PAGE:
Employee turnover can cost a company in both direct and indirect ways. When an employee quits, a company must devote resources to attracting new talent, screening candidates, and finally to bringing new employees up to speed. While there is a vacancy, customer service and productivity may also suffer, impacting the bottom line and potentially the business reputation.
With all of this in mind, it’s preferable to keep employees on for as long as possible. Unfortunately, roughly 30 percent of new employees across all industries quit within the first 12 months.
The way the onboarding process is handled naturally has a major impact on retention. New employees that feel welcomed into the company and that are provided with the proper tools to perform expected tasks will generally be more content than employees that feel they have been left alone to navigate new territory. While it’s not possible to predict and prevent all circumstances that will cause a new employee to quit, creating a pleasant onboarding experience can help mitigate turnover.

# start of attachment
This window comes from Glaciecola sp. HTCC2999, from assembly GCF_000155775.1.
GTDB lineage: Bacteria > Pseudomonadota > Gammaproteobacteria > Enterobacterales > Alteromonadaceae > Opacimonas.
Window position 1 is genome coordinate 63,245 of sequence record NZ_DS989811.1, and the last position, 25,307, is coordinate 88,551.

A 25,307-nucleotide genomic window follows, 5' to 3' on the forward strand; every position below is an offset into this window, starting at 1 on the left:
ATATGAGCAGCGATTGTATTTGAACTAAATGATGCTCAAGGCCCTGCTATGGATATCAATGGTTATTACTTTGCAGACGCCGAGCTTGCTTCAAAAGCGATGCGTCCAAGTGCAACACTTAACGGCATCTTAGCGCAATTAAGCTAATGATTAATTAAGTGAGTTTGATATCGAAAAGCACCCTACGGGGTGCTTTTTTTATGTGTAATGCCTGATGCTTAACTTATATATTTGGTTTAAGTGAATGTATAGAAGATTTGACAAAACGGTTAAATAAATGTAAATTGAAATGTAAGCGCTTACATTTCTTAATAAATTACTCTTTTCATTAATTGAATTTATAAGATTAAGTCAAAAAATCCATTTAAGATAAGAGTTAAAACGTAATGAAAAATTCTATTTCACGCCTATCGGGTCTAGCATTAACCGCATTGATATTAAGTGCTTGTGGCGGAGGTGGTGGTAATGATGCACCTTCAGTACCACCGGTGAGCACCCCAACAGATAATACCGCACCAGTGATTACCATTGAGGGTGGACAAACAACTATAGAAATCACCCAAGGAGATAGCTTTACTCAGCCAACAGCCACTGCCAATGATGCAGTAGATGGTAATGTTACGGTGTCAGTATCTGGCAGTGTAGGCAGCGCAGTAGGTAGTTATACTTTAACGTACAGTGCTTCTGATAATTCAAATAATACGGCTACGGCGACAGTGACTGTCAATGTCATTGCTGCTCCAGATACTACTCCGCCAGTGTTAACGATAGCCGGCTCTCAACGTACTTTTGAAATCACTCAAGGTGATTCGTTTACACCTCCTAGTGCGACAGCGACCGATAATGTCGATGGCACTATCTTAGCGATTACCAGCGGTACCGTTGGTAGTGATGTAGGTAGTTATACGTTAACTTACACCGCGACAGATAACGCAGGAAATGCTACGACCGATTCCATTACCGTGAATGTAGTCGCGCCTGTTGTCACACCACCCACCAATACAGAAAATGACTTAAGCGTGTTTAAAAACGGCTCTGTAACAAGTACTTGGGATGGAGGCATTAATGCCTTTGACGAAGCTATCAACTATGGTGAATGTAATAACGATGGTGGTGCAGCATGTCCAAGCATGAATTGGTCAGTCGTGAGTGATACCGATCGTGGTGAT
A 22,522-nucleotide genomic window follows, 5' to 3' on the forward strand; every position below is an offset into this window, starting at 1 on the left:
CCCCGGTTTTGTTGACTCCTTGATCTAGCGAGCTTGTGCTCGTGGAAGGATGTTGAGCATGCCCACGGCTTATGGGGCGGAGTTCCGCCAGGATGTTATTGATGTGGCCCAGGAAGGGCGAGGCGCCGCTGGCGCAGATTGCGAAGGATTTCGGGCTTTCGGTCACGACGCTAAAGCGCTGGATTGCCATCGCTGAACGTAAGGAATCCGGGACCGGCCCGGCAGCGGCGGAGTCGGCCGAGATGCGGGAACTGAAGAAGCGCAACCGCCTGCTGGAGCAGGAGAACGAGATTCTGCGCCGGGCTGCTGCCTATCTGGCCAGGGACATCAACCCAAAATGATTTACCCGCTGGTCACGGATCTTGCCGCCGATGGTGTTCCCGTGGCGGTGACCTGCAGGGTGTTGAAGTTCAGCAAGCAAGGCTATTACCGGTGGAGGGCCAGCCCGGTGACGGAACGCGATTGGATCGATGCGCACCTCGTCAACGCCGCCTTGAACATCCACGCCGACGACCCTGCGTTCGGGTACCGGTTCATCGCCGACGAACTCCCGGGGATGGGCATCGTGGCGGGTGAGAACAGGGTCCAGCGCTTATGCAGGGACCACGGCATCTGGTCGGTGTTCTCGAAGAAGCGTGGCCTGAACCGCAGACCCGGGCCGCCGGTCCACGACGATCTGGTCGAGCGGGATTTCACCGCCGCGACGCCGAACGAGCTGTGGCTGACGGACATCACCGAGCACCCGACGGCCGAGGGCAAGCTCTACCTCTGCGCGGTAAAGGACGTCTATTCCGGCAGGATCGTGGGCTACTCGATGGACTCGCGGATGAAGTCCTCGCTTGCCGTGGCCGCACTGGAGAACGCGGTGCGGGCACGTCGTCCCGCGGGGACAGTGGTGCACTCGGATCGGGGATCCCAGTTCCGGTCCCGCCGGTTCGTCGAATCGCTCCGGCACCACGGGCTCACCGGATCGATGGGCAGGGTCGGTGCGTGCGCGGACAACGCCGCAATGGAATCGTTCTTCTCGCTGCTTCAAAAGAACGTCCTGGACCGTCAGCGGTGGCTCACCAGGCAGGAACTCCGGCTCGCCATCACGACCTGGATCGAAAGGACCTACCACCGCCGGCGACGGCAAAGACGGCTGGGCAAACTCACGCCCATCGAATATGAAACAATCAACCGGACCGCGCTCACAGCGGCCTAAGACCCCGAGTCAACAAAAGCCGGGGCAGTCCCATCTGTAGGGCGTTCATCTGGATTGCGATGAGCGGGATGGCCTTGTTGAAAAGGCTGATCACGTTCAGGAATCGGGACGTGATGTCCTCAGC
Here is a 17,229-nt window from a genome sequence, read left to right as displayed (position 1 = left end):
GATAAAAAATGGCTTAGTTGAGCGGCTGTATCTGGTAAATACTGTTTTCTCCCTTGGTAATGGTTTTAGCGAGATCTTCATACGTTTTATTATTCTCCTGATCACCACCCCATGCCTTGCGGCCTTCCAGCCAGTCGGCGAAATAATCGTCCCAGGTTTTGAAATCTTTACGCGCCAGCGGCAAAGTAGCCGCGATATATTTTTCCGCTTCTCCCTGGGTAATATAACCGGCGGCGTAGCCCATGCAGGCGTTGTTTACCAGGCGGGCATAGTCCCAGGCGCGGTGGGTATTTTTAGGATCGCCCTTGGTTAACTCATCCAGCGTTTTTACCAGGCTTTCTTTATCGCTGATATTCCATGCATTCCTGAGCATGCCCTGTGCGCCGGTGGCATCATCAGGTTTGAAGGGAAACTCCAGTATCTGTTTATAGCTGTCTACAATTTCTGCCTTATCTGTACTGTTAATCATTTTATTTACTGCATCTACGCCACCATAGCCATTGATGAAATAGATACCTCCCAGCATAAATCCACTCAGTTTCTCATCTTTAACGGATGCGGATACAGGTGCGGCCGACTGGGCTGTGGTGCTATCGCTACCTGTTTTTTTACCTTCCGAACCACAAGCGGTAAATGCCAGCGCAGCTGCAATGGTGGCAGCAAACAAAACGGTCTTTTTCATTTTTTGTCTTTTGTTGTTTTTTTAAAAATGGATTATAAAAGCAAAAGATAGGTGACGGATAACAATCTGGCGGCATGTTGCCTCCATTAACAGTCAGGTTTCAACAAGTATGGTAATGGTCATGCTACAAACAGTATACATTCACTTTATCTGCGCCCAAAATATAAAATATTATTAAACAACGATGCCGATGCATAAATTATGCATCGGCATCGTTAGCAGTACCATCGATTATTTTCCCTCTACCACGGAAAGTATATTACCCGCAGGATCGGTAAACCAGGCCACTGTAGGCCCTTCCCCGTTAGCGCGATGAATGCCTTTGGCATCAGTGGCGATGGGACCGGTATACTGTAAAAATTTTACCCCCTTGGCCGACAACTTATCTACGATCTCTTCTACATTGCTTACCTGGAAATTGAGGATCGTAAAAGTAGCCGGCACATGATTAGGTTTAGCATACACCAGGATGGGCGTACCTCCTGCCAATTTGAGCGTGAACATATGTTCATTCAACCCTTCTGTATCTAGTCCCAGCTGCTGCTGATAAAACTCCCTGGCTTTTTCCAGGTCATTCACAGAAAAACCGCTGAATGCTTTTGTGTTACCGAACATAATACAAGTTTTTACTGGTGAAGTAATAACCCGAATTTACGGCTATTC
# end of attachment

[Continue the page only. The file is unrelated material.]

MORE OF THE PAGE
Leadership Is Critical to Onboarding
Employees cite the relationship with their boss as a top factor in company engagement. When managers or employers guide new employees through the onboarding process and open their doors for questions, it establishes a relationship while also streamlining the process. A patient and enthusiastic leader can inspire and assist a new employee, making them feel like part of the team and boosting the overall company culture.
Onboarding is an important part of the employee lifecycle that’s frequently not given as much attention as it deserves. Investing in your onboarding process may yield a favorable ROI while improving the candidate experience.
Benefits of Using HRIS for Onboarding